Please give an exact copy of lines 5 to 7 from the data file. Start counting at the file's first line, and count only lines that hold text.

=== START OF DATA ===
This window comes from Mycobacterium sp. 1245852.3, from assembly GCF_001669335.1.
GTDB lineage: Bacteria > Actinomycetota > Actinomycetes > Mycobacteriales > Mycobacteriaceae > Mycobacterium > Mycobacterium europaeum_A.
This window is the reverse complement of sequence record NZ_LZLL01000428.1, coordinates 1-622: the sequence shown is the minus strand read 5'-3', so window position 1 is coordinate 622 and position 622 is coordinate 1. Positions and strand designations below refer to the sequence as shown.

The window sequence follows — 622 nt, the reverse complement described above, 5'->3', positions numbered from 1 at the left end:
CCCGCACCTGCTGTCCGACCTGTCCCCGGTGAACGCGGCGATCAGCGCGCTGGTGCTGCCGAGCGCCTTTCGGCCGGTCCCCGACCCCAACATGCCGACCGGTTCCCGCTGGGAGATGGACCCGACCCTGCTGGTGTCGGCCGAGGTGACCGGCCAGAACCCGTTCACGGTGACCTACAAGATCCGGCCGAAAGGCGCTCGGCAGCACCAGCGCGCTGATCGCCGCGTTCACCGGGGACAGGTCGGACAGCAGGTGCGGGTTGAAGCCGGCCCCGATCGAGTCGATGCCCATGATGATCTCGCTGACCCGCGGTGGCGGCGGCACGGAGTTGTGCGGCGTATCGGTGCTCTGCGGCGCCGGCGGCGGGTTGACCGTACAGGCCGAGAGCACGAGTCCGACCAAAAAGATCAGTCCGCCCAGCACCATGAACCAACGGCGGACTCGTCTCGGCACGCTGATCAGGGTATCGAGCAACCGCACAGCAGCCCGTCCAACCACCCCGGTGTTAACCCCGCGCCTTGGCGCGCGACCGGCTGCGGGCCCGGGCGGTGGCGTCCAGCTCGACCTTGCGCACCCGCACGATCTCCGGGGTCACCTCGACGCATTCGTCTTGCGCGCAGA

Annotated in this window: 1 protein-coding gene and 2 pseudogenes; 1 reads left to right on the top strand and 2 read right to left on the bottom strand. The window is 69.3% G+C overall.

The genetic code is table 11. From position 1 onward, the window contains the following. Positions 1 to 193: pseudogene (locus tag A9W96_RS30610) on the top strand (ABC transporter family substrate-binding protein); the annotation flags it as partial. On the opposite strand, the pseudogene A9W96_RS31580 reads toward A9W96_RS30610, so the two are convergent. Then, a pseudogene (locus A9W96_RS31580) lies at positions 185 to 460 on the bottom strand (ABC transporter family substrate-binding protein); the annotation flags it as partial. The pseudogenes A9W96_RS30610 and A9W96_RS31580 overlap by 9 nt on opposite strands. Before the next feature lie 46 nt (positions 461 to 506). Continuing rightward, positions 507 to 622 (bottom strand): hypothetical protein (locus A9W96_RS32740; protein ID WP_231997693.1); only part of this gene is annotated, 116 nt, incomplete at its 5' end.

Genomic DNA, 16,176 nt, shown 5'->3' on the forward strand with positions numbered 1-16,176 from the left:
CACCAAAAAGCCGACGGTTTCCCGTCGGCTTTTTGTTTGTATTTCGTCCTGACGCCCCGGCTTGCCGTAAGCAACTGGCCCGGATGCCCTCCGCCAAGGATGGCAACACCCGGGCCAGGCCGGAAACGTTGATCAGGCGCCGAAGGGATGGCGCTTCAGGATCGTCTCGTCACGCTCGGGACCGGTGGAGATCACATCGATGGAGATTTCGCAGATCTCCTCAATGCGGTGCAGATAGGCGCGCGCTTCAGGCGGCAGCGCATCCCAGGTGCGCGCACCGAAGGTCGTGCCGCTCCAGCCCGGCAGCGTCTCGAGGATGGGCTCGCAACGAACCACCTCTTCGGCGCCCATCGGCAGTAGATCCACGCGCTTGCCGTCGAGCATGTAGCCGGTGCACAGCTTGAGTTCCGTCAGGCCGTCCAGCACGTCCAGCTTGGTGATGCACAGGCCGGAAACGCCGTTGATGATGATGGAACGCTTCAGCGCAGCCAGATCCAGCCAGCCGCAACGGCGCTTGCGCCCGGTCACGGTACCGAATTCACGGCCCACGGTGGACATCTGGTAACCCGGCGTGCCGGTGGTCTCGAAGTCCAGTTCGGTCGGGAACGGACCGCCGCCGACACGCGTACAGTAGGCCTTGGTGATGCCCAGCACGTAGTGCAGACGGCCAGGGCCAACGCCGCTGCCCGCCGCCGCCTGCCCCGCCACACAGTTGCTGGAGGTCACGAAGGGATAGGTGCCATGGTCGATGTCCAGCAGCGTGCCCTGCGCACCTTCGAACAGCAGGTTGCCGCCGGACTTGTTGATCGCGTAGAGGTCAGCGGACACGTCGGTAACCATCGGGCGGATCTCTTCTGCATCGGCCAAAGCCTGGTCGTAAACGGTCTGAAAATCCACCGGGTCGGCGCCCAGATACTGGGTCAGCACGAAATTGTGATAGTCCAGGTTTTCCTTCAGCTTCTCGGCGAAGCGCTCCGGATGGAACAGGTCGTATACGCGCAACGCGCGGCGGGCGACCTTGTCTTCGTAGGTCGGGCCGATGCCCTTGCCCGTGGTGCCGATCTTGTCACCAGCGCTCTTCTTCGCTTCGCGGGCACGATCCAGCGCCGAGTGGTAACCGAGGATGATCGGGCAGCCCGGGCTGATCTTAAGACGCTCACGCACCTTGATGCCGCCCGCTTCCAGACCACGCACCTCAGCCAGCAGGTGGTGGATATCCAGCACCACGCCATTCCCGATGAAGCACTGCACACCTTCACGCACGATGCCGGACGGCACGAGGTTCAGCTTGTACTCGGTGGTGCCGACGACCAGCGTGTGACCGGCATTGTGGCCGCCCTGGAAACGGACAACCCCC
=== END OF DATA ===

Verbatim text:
CCCGCACCTGCTGTCCGACCTGTCCCCGGTGAACGCGGCGATCAGCGCGCTGGTGCTGCCGAGCGCCTTTCGGCCGGTCCCCGACCCCAACATGCCGACCGGTTCCCGCTGGGAGATGGACCCGACCCTGCTGGTGTCGGCCGAGGTGACCGGCCAGAACCCGTTCACGGTGACCTACAAGATCCGGCCGAAAGGCGCTCGGCAGCACCAGCGCGCTGATCGCCGCGTTCACCGGGGACAGGTCGGACAGCAGGTGCGGGTTGAAGCCGGCCCCGATCGAGTCGATGCCCATGATGATCTCGCTGACCCGCGGTGGCGGCGGCACGGAGTTGTGCGGCGTATCGGTGCTCTGCGGCGCCGGCGGCGGGTTGACCGTACAGGCCGAGAGCACGAGTCCGACCAAAAAGATCAGTCCGCCCAGCACCATGAACCAACGGCGGACTCGTCTCGGCACGCTGATCAGGGTATCGAGCAACCGCACAGCAGCCCGTCCAACCACCCCGGTGTTAACCCCGCGCCTTGGCGCGCGACCGGCTGCGGGCCCGGGCGGTGGCGTCCAGCTCGACCTTGCGCACCCGCACGATCTCCGGGGTCACCTCGACGCATTCGTCTTGCGCGCAGA

Annotated in this window: 1 protein-coding gene and 2 pseudogenes; 1 reads left to right on the top strand and 2 read right to left on the bottom strand. The window is 69.3% G+C overall.

The genetic code is table 11. From position 1 onward, the window contains the following. Positions 1 to 193: pseudogene (locus tag A9W96_RS30610) on the top strand (ABC transporter family substrate-binding protein); the annotation flags it as partial. On the opposite strand, the pseudogene A9W96_RS31580 reads toward A9W96_RS30610, so the two are convergent. Then, a pseudogene (locus A9W96_RS31580) lies at positions 185 to 460 on the bottom strand (ABC transporter family substrate-binding protein); the annotation flags it as partial. The pseudogenes A9W96_RS30610 and A9W96_RS31580 overlap by 9 nt on opposite strands. Before the next feature lie 46 nt (positions 461 to 506). Continuing rightward, positions 507 to 622 (bottom strand): hypothetical protein (locus A9W96_RS32740; protein ID WP_231997693.1); only part of this gene is annotated, 116 nt, incomplete at its 5' end.